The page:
There are three versions of the PRIMES program on the
the BAS file previously demonstrated, a BAT version that uses line numbers
only as needed (as labels), and an EXE version that was written in assembly
language. The source code for the assembly language version can be found in both
the BASIC-DOS Repository
and Build Machine, along with the rest of the BASIC-DOS source code.
When processing an external filename, BASIC-DOS searches for extensions in the same order as PC DOS: COM, EXE, and BAT. And if none of those are found, it also searches for a BAS file. And unlike PC DOS, you can override the search order with an explicit file extension.
Let’s take a look at the BD1.BAT batch file in the machine below.
As in PC DOS 2.00, an
ECHO command has been added to control the echoing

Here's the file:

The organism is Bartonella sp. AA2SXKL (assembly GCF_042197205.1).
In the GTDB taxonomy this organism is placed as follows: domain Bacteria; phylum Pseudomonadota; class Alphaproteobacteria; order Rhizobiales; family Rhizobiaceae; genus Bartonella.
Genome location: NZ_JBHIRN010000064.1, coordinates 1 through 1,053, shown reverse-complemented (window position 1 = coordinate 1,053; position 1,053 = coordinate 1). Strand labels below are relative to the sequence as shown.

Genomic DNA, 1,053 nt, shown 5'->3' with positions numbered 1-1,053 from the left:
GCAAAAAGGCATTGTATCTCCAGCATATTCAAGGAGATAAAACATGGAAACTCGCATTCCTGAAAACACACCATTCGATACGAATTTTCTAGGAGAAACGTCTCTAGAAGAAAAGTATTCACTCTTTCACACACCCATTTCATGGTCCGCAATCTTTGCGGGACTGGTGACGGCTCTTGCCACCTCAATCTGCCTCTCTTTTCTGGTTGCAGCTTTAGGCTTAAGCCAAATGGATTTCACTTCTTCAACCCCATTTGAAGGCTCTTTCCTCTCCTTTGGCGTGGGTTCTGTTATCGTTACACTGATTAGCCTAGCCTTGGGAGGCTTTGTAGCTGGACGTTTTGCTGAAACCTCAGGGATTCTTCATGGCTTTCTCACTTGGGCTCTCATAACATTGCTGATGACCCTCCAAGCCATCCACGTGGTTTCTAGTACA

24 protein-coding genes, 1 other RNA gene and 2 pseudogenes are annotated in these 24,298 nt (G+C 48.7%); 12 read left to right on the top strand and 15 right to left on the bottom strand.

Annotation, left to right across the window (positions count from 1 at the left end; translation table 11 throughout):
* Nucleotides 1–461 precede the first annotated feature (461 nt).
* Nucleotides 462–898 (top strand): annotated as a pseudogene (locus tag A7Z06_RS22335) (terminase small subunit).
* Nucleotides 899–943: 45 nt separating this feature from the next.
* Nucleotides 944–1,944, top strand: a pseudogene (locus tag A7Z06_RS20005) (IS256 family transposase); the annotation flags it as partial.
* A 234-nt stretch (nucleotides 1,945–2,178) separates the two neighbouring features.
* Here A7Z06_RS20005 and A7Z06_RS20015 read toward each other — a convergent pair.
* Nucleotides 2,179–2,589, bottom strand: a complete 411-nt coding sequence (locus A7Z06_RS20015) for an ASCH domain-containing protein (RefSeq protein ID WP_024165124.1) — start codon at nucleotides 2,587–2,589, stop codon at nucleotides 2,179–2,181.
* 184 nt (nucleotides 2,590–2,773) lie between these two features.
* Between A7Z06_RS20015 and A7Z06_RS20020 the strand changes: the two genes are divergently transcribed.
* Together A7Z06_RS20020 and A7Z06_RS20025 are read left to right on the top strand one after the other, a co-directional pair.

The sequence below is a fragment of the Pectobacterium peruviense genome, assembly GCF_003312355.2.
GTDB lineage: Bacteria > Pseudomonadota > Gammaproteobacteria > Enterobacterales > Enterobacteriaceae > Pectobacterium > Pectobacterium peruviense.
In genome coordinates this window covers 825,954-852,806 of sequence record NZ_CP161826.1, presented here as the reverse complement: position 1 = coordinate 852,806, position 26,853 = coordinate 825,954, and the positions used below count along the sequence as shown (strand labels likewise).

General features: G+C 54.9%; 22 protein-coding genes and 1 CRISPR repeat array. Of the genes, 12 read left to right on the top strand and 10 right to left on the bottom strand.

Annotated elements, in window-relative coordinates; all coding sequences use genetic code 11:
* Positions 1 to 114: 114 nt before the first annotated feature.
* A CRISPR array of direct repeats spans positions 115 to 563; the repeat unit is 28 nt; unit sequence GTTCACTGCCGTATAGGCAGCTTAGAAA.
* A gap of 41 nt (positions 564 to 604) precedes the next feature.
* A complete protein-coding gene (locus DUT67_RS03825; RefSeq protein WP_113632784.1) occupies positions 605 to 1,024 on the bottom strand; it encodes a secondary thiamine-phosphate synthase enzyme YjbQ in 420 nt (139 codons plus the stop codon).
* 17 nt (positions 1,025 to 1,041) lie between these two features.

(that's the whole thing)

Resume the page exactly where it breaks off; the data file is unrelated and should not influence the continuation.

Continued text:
of lines in a batch file. However, the only
ECHO options are ON and OFF,
because if you want to echo something else, well, BASIC already has a command
Variables, including function definitions, remain in memory after a batch file (or BASIC program) has been run. So the ADD function defined by BD1.BAT is still available, and can be used by any BASIC command or expression typed directly at the command prompt. For example:
777777. All the standard BASIC numerical, logical, and relational
operators are available as well.
Notice that BASIC-DOS 1) doesn’t require function names to begin with “FN”, 2) it allows them to be defined at the command prompt (ie, what IBM PC BASIC calls “Direct Mode”, aka Immediate Mode), and 3) it allows multi-line function definitions within BASIC files, enabling the creation of more sophisticated functions.
Also take this opportunity to experiment with BASIC-DOS line-editing, which
combines all the editing features of both PC DOS and PC BASIC, improving the
PC DOS editing experience. Use the BASIC-DOS
HELP command to list available
editing keys (